I'm with you Don. I go through stages. Some guitars never speak to me, some are like part of me. I love my historic Gold top LP, I love my tele 52 reissue and finally I love my strat. But I never liked my 335 so I traded it. My Parker sits in its case most of the time and my other guitars are for specific stuff. Sometimes it's just the mood I'm in.
“Do not answer a fool according to his folly, or you will also be like him. Answer a fool as his folly deserves, that he not be wise in his own eyes. (Prov. 26:4–5).
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Re: While we're talkin' Historics..

Postby bassbob » Sun Jul 19, 2009 4:10 pm

Don Butler wrote:
bassbob wrote:I'm really not a Les Paul guy, but I sure dig reading Don's articles on them. Thanks Toneman.

Bob; What do you play? I know some guys are die hard Gibson guys and others are Fender, Gretsch, Rickenbacker, etc. I own a number of Gibsons, six Gretsch, three Rickenbackers and three Fender types(only one's an actual Fender, the other two are custom made..).
Back in 1980 I got hooked into Strats and had a few good ones and one that was an absolute dog( a late 1960 slab board, sunburst.. wish I still had it only for the value it's worth these days..). Near the end of the `80's I went back to Gibson's as everyone and their brother was playing a Strat..Robin Ford got me back into playing ES-335's and it just went from there with a side stop with PRS for a few years. I no longer own any of the 4 PRS guitars I've had even though all four were personally made for me...
It's like anything else, I go thru cycles.
In the Sixties I played Gretsches and had a `64 Gibson Melody Maker, `70's was Gibson, Gretsch and Travis Bean's. `80's were Fender's and then Gibson's followed by PRS, `90's were PRS, Gretsch, Rickenbacker, Fender & Gibson. 2000's have been Gretsch/Rick's and more Gibson's.... It just all depends on what kind of music I'm playing and what I want to hear.. I will say the Gibson's Historics and Custom Shop guitars are getting very close in equalling the ones made in Kalamazoo in the `50's thru mid `60's.




Like you guys I have several guitars. When I'm not playing bass (which is just about all I've been doing lately) I usually play my acoustic Ibanez, which although it's a cheap guitar, it played better than every guitar at GC including the Martins, plus has been set up by me exactly to my liking and plays as sweet as most people's electrics. I have a 74' SG which is pretty nice and plays well, but my main electric is this one.




A 99' Carvin TL60:

Image




This guitar came from the factory playing like a dream. I love the neck on this guitar and prefer it to almost all of the Teles I've ever played. It is extremely versatile and sounds great. I usually am on the neck pickup, but when I feel like cranking the old Brown deluxe I'll play on the humbucker, which seems to give Gibsonesque tones, although certainly it doesn't sound like Les Paul.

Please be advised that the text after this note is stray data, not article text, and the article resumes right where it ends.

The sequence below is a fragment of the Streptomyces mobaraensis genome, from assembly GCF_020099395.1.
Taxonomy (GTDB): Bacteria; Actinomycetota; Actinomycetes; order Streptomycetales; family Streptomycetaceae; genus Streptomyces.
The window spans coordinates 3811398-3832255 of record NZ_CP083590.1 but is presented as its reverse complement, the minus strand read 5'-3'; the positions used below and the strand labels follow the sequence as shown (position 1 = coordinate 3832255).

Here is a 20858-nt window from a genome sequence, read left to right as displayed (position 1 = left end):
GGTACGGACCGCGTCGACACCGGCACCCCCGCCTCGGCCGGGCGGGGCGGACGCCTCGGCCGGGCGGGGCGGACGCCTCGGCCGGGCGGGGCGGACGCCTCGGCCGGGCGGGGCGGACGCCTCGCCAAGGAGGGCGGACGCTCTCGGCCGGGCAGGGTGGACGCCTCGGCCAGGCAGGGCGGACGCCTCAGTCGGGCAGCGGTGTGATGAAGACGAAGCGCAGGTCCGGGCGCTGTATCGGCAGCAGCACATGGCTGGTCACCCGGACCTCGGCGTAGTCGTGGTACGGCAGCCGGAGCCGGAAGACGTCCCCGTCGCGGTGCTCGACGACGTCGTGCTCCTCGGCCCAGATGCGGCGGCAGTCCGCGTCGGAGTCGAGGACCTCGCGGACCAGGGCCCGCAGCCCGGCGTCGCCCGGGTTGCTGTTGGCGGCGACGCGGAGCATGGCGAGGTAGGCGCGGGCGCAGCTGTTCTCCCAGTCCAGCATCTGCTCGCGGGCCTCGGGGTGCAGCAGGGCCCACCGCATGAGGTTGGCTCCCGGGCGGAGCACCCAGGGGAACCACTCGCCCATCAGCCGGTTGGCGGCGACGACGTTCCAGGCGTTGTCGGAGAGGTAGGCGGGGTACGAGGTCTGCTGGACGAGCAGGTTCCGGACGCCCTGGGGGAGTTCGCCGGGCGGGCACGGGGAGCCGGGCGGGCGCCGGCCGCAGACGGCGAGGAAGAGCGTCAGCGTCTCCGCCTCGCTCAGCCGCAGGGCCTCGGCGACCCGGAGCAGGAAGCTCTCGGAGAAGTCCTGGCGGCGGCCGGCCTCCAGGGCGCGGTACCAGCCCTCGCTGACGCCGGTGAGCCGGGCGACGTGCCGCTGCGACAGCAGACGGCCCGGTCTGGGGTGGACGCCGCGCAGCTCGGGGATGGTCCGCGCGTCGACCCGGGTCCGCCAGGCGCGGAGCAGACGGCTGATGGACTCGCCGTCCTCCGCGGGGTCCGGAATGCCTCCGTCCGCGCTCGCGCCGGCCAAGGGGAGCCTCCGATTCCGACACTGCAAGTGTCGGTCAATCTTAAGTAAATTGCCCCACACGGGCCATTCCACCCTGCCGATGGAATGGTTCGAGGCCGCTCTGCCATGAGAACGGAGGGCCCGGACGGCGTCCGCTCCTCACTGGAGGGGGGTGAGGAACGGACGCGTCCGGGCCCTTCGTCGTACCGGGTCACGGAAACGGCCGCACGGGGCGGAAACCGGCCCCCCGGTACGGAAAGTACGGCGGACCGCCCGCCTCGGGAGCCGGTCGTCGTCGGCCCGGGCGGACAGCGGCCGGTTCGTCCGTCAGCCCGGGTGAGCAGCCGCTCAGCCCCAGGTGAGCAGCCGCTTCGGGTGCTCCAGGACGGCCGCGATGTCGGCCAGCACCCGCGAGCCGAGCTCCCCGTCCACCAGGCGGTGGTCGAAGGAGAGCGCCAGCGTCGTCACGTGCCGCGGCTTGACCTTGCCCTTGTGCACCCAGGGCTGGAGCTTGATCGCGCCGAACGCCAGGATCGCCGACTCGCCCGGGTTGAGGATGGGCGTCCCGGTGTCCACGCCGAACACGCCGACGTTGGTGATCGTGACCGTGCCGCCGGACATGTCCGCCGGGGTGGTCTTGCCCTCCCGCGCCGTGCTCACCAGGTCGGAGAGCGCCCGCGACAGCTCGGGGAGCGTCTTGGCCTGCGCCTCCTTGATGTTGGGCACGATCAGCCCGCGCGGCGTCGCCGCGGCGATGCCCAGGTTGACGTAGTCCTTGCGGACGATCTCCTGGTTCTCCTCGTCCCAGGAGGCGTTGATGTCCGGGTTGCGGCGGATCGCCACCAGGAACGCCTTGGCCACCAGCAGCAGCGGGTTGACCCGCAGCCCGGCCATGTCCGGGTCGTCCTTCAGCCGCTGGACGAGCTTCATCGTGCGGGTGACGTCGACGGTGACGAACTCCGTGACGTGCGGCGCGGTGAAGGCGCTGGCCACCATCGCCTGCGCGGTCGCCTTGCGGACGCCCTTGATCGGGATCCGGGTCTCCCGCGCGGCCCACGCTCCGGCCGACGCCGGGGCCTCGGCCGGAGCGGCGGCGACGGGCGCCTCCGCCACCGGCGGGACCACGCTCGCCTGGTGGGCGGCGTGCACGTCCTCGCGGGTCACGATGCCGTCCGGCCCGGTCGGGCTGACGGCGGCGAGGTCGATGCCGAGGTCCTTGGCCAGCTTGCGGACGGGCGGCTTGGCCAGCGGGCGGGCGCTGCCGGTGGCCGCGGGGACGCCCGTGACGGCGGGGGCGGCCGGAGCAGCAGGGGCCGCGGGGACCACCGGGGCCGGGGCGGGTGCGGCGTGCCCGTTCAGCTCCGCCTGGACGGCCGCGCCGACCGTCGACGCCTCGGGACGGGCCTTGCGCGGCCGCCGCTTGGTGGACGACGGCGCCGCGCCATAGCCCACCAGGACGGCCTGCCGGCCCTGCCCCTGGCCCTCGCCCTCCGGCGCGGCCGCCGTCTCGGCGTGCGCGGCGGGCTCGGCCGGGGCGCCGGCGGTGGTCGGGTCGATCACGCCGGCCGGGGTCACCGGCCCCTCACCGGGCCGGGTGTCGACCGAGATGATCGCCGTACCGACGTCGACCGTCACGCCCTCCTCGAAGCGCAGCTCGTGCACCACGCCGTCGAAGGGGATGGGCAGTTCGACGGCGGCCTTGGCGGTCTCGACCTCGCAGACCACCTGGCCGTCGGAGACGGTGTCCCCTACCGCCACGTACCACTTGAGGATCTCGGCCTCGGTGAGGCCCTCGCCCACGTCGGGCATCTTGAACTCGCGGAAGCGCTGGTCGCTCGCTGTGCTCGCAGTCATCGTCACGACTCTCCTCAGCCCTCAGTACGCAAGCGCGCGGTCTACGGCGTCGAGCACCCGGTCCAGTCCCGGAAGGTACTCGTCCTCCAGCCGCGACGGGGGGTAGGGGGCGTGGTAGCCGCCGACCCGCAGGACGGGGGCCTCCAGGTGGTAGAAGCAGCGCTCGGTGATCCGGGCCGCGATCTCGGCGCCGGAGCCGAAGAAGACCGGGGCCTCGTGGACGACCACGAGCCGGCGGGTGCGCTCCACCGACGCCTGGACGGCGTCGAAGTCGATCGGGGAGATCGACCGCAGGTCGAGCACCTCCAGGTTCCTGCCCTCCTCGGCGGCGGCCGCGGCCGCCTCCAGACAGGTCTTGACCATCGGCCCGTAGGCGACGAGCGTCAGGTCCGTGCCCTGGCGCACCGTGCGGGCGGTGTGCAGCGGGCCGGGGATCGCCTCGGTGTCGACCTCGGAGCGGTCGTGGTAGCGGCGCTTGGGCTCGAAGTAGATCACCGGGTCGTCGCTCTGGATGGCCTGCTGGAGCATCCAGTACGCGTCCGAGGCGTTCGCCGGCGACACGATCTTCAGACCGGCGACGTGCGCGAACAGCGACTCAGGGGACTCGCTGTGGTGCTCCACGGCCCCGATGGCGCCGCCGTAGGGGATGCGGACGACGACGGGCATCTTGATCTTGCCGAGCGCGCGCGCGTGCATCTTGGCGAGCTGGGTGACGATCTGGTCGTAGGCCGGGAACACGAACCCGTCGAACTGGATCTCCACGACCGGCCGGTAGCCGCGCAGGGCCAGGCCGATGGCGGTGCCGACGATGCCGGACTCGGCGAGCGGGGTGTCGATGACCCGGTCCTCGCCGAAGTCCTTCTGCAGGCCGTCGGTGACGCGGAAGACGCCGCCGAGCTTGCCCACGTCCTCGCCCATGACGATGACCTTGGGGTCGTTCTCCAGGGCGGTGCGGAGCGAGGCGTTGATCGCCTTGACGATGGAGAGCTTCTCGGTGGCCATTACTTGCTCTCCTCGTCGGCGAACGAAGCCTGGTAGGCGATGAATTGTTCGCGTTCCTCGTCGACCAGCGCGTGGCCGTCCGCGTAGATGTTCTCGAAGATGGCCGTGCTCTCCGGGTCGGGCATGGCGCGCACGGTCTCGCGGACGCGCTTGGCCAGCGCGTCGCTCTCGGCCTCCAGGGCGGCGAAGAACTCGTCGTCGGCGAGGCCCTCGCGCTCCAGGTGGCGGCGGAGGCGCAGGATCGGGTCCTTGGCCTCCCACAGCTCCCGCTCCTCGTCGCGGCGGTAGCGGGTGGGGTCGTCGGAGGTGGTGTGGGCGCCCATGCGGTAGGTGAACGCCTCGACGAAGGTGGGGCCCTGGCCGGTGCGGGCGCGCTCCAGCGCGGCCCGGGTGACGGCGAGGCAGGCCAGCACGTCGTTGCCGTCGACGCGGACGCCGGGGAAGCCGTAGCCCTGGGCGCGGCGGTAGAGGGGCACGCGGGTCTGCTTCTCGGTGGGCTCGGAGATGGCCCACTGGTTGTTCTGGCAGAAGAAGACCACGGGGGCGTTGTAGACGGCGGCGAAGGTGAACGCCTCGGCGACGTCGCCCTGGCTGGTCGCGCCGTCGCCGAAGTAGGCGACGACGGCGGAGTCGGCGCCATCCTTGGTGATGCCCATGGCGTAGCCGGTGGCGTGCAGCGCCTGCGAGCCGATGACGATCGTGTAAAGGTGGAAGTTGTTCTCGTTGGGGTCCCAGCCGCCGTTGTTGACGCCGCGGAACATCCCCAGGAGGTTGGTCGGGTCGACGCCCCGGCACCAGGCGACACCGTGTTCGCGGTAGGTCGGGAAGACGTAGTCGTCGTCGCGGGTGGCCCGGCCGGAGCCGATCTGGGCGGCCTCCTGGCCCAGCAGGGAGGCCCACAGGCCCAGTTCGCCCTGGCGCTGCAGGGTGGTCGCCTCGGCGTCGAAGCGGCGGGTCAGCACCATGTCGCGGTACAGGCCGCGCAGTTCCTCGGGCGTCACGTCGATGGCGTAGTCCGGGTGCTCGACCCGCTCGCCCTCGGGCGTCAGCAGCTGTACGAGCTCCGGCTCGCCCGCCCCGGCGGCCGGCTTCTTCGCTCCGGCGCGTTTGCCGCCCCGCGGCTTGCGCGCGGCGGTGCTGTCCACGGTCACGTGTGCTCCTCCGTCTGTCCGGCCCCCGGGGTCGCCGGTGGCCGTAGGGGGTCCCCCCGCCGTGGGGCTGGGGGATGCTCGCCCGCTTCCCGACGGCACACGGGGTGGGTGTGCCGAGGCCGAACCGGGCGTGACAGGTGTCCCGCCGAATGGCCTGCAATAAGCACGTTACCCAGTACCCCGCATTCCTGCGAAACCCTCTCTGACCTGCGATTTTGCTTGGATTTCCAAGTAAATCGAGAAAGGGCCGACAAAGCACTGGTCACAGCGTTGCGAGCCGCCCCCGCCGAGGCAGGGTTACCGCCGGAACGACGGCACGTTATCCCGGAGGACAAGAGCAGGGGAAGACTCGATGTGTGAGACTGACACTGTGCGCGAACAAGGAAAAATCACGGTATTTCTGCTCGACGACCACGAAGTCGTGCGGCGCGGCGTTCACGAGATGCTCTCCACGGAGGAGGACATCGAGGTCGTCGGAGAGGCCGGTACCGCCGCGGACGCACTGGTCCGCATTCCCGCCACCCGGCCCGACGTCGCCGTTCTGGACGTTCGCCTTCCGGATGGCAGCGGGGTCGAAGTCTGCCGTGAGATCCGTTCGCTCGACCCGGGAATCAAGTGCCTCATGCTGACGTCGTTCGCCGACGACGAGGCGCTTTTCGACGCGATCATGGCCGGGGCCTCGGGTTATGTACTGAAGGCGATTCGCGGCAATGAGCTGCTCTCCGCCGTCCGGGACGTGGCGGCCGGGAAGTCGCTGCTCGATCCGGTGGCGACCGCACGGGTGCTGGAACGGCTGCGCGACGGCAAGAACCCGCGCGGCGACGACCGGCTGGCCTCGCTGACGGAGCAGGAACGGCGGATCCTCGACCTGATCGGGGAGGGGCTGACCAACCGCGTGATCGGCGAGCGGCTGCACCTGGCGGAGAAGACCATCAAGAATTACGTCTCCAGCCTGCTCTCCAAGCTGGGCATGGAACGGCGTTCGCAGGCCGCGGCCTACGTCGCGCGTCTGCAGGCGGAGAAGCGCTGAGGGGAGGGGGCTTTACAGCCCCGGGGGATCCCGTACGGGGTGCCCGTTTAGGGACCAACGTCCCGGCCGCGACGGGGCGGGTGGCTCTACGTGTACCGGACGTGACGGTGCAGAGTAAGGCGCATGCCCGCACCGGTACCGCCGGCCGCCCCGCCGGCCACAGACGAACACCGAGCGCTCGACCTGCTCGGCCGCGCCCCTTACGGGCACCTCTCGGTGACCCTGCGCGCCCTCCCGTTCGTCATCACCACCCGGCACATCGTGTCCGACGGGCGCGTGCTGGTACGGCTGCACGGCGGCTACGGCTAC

That being said, if money was no object, I guess my dream guitar would be an early Telecaster.
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Re: While we're talkin' Historics..

Postby Winston » Fri Jul 24, 2009 11:30 am

I gotta tell you Don, I've seen you perform four or five different times with Tim Piper. This last time in Norwell a few months ago was the best sounding tone that I ever heard from you for Beatles stuff. You were playing a Tennessean and the Janglebox just nailed the tone. I always that that it was odd that you'd be playing a Les Paul for that type of show. I do remember a few years ago in Somerville when you brought a Rick 620? twelve string for the twelve string songs and that was also great. Les Pauls are certainly fine guitars and I realize that they are your personal preference, but you really need to play that Gretsch.a Rick or a Casino type guitar for the Tim Piper shows.
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Re: While we're talkin' Historics..

Postby Don Butler » Sun Jul 26, 2009 7:46 pm

Jim; Hi! It's actually a 6120 Chet Atkins (1959 replica with lacquer finish and TV Jones pickups). Thanks! What's hard with this gig is that although the 6120 would be great to use the whole show, it's not feasible because some of the later stuff like Come Together, Cold Turkey and I Want You(She's so Heavy) are not really Gretsch friendly for the amount of overdrive I use. the 6120 would howl like crazy. Those songs were actually cut with a Les Paul on the records by George and Clapton's on Cold Turkey and used a 3-pickup Les Paul Custom. I think I brought my `62 SG/L.P. Std. along with the 6120. I prefer using my 3-pickup Les Paul as it's a more sonically versatile guitar than the SG. The Ric 660-12 is pretty cool, but with that show we do now, we're only doing a snipet of one 12-string song.
We're looking at parking this show here in L.A. for a bit so I'll be able to use a Gretsch, Les Paul and an electric Sitar for Norwegian. I don't think that a Gretsch is a good choice for the later Beatle's stuff or the solo era material. George pretty much stopped using a Gretsch by the end of 1965 and used an SG and a Casino and by `68 was using the red Les Paul almost exclusively until Get Back and Abbey Road where he switched between the Tele and the Lester.
The biggest problem I'll have if we park the show for a period is deciding weather to use the 6120 or my White Falcon and which one of my 5 Les Paul's to use. I've got a 3-p.u. Custom, a `60 reissue, an R-4 (was a goldtop) w/P-90's or my old 1959 L.P. Special..maybe I'll use my Firebird VII & Casino..
Usually I leave my old guitars at home so three of my six Gretsches won't go out and I'll most likely not take the `59 Special out.
You do need to understand though that Tim's not looking for me to duplicate the sound or playing of the early Beatles(even though I can). What he's wanting is what Lennon would sound like as a solo artist in the early `70's.
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Re: While we're talkin' Historics..

Postby Epidrake » Sun Jul 26, 2009 11:14 pm

As much as I like my Gretsch, Don's right. It can't do everything I need it to do. I can get my Historic Les Paul to sound great in almost every situation. It's not a dark sounding guitar.
“Do not answer a fool according to his folly, or you will also be like him. Answer a fool as his folly deserves, that he not be wise in his own eyes. (Prov. 26:4–5).